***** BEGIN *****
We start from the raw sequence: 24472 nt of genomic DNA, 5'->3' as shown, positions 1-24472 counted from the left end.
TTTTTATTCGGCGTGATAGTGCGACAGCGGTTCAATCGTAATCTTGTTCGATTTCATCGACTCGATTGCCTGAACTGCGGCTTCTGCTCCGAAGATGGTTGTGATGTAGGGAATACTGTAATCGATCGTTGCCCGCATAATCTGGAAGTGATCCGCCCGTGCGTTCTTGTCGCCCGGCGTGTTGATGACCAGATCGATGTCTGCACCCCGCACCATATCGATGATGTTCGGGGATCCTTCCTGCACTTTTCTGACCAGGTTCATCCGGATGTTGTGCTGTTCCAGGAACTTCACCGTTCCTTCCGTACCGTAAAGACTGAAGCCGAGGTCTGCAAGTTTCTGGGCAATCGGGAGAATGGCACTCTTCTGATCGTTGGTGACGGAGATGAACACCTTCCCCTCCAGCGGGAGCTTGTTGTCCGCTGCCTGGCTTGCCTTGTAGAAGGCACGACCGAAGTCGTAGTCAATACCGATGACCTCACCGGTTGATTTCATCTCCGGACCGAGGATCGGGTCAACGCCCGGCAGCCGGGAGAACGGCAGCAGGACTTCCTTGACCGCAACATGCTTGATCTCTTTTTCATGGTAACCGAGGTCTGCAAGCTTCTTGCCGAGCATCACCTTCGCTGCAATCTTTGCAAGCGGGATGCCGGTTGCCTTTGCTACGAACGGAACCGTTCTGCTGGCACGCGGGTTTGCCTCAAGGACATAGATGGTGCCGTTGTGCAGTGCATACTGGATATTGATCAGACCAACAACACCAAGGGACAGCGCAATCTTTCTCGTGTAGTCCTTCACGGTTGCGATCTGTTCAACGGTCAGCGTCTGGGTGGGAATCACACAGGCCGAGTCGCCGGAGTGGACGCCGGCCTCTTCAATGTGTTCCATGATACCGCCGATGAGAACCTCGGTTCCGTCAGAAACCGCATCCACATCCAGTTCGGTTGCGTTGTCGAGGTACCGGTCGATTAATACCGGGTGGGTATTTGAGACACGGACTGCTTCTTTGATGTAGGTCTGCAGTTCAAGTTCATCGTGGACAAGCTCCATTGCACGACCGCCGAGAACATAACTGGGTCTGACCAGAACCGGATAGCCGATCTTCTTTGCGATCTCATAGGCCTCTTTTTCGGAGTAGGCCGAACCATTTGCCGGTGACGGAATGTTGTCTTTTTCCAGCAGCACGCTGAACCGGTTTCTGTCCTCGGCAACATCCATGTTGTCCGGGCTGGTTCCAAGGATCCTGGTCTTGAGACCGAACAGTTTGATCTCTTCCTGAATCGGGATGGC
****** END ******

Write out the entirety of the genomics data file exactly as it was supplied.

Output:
We start from the raw sequence: 24472 nt of genomic DNA, 5'->3' as shown, positions 1-24472 counted from the left end.
TTTTTATTCGGCGTGATAGTGCGACAGCGGTTCAATCGTAATCTTGTTCGATTTCATCGACTCGATTGCCTGAACTGCGGCTTCTGCTCCGAAGATGGTTGTGATGTAGGGAATACTGTAATCGATCGTTGCCCGCATAATCTGGAAGTGATCCGCCCGTGCGTTCTTGTCGCCCGGCGTGTTGATGACCAGATCGATGTCTGCACCCCGCACCATATCGATGATGTTCGGGGATCCTTCCTGCACTTTTCTGACCAGGTTCATCCGGATGTTGTGCTGTTCCAGGAACTTCACCGTTCCTTCCGTACCGTAAAGACTGAAGCCGAGGTCTGCAAGTTTCTGGGCAATCGGGAGAATGGCACTCTTCTGATCGTTGGTGACGGAGATGAACACCTTCCCCTCCAGCGGGAGCTTGTTGTCCGCTGCCTGGCTTGCCTTGTAGAAGGCACGACCGAAGTCGTAGTCAATACCGATGACCTCACCGGTTGATTTCATCTCCGGACCGAGGATCGGGTCAACGCCCGGCAGCCGGGAGAACGGCAGCAGGACTTCCTTGACCGCAACATGCTTGATCTCTTTTTCATGGTAACCGAGGTCTGCAAGCTTCTTGCCGAGCATCACCTTCGCTGCAATCTTTGCAAGCGGGATGCCGGTTGCCTTTGCTACGAACGGAACCGTTCTGCTGGCACGCGGGTTTGCCTCAAGGACATAGATGGTGCCGTTGTGCAGTGCATACTGGATATTGATCAGACCAACAACACCAAGGGACAGCGCAATCTTTCTCGTGTAGTCCTTCACGGTTGCGATCTGTTCAACGGTCAGCGTCTGGGTGGGAATCACACAGGCCGAGTCGCCGGAGTGGACGCCGGCCTCTTCAATGTGTTCCATGATACCGCCGATGAGAACCTCGGTTCCGTCAGAAACCGCATCCACATCCAGTTCGGTTGCGTTGTCGAGGTACCGGTCGATTAATACCGGGTGGGTATTTGAGACACGGACTGCTTCTTTGATGTAGGTCTGCAGTTCAAGTTCATCGTGGACAAGCTCCATTGCACGACCGCCGAGAACATAACTGGGTCTGACCAGAACCGGATAGCCGATCTTCTTTGCGATCTCATAGGCCTCTTTTTCGGAGTAGGCCGAACCATTTGCCGGTGACGGAATGTTGTCTTTTTCCAGCAGCACGCTGAACCGGTTTCTGTCCTCGGCAACATCCATGTTGTCCGGGCTGGTTCCAAGGATCCTGGTCTTGAGACCGAACAGTTTGATCTCTTCCTGAATCGGGATGGC